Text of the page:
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Cochlear Implants – Help Beyond Hearing Aids

By HERWriter
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Cochlear implants and hearing aids are both used to help people who are hard of hearing. Hearing aids work by amplifying sound to help the ear hear better. Cochlear implants bypass the inner workings of the ear by sending signals directly to the auditory nerve.

Cochlear implants cannot cure deafness or provide true hearing. But for people who are severely hard of hearing or who are deaf, cochlear implants can supply some sense of sounds including warning signals and can help in understanding speech and other sounds.

What is a cochlear implant?
Cochlear implants consist of external parts that are worn on the head or upper body and internal parts that are surgically implanted.

External Parts:
These include a microphone, speech processor, and transmitter.
• The microphone picks up sounds and sends them to the speech processor. The microphone can be worn like a behind-the-ear hearing aid.
• The speech processor may be combined with the microphone in a behind-the-ear component, or may be housed in a small box that can be carried in a shirt pocket. The speech processor is a computer that takes the sounds from the microphone, analyzes them, and converts them to a digital signal.
• This signal is sent to the transmitter, which is worn on the head just behind the ear.

Internal Parts:
These include a receiver and electrodes, both of which are surgically implanted.
• The receiver is positioned under the skin just behind the ear and receives the digital signal sent by the transmitter that is worn on the head.
• The receiver sends the signal on to the electrodes which have been surgically inserted into the cochlea, which is a part of the inner ear. The electrodes pass on the electrical signal from the digital processor. This signal stimulates the fibers of the auditory nerve. This nerve carries the signals to the brain where they are interpreted as sound sensations.

Who can benefit from a cochlear implant?
Both children and adults can benefit from cochlear implants. Generally, patients of any age who receive the implants fit these criteria:

• Are deaf or severely hard of hearing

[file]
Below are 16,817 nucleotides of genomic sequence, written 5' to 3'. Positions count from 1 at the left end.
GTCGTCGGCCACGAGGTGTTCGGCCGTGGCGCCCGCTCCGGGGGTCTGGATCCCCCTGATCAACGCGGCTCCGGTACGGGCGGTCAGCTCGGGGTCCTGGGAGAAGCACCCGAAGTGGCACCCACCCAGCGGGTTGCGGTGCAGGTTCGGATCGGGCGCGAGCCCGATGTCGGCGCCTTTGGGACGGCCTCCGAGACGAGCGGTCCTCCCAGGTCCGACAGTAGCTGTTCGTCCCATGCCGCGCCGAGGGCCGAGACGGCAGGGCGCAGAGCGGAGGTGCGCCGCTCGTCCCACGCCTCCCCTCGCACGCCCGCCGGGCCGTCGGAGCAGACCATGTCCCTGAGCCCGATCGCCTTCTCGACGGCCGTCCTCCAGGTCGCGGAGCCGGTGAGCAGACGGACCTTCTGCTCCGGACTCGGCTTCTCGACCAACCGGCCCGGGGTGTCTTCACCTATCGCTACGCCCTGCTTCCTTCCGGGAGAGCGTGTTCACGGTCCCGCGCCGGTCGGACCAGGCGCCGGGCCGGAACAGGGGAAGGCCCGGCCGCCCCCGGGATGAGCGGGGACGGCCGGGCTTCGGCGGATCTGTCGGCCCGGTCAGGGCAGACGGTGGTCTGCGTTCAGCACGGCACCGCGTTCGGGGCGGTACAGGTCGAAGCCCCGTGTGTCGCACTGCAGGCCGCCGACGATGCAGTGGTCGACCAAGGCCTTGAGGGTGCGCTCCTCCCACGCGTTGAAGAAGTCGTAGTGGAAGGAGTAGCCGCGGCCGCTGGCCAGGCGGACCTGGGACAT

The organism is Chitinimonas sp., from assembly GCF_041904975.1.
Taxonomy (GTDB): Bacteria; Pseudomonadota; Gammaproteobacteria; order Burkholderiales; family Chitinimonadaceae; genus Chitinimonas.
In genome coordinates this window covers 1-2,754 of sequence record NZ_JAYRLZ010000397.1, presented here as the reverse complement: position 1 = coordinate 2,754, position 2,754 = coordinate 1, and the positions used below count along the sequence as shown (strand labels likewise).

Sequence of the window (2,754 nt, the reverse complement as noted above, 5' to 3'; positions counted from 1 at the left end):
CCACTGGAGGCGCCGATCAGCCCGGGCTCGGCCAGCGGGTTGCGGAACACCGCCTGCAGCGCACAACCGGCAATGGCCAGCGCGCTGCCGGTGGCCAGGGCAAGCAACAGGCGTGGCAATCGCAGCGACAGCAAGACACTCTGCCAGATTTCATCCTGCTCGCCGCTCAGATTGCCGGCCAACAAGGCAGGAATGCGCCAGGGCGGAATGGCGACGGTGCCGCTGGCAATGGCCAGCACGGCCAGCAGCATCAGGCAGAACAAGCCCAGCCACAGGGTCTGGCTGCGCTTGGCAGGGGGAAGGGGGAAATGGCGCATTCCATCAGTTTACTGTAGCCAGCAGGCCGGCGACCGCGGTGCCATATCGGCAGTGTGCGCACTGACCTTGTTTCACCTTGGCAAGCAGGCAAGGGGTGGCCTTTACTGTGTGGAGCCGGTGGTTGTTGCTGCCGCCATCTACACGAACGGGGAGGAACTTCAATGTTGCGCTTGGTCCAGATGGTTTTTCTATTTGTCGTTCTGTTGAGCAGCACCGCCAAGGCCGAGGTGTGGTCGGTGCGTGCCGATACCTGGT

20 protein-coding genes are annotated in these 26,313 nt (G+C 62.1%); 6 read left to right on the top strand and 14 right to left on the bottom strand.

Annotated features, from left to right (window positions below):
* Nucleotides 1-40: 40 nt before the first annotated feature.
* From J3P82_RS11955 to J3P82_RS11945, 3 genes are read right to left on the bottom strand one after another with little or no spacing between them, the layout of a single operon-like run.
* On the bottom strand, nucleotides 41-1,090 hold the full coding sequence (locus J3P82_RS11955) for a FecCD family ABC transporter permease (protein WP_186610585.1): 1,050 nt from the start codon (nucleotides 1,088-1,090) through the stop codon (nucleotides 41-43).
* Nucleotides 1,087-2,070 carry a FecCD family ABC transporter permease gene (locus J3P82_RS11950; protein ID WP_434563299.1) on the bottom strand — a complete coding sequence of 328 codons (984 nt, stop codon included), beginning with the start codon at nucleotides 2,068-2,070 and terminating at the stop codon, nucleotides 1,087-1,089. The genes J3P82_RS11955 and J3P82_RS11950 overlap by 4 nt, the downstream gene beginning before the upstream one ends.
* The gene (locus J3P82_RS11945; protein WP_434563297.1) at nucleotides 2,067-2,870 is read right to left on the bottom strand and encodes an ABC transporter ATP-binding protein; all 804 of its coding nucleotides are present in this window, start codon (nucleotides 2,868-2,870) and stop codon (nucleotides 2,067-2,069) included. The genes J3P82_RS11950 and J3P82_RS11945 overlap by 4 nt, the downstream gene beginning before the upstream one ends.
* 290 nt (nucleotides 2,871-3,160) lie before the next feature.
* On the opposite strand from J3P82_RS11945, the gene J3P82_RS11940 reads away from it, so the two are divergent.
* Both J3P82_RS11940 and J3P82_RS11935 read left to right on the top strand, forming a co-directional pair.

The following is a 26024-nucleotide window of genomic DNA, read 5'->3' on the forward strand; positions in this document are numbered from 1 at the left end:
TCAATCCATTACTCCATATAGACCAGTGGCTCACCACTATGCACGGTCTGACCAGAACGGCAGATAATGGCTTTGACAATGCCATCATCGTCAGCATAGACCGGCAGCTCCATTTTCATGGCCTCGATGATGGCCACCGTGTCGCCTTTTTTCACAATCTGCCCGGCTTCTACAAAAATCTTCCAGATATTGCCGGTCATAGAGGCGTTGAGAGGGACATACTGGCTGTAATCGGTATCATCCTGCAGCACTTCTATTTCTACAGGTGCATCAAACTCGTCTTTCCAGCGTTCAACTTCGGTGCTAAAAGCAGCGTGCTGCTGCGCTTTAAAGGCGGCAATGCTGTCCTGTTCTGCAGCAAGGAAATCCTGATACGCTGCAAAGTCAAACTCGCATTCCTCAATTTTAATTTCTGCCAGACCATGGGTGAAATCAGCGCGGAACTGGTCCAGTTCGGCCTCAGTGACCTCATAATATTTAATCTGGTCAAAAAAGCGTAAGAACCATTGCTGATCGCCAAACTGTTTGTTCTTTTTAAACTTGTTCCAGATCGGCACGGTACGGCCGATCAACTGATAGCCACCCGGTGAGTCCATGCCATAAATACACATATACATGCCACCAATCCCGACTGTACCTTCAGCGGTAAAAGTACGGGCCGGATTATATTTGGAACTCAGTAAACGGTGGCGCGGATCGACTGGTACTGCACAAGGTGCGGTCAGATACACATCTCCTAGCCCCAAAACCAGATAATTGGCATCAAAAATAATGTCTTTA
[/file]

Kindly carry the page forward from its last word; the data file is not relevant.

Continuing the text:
• Receive little or no benefit from hearing aids
• Have no other medical problems that make surgery risky

For adults, it’s also important that they have a strong desire to be part of the hearing world and to communicate through speaking and hearing.

Children as young as 14 months old have received cochlear implants. For children, it is also important that they, along with their parents, are involved as much as possible in the decision and consent process, understand what will be required of them to successfully use cochlear implants, have realistic expectations, and have support from their educational program.

In all cases, patients who receive cochlear implants require intensive rehabilitation from audiologists, speech-language pathologists, teachers, and counselors.

Patients will be taught how to use the implant and how to interpret the sounds they hear through it. For those who formerly were able to hear, the sounds perceived through the implant may seem unnatural at first. Those who have never heard must first be taught what the sounds are.

Research is also ongoing to see how cochlear implants could be used to help people with other types of hearing loss. Other studies are exploring ways to improve speech recognition through cochlear implants, as well as how cochlear implants may be able to help people whose hearing loss is limited to the higher frequencies.

National Institute on Deafness and Other Communication Disorders
American Speech-Language-Hearing Association
Mayo Clinic

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We value and respect our HERWriters' experiences, but everyone is different. Many of our writers are speaking from personal experience, and what's worked for them may not work for you. Their articles are not a substitute for medical advice, although we hope you can gain knowledge from their insight.



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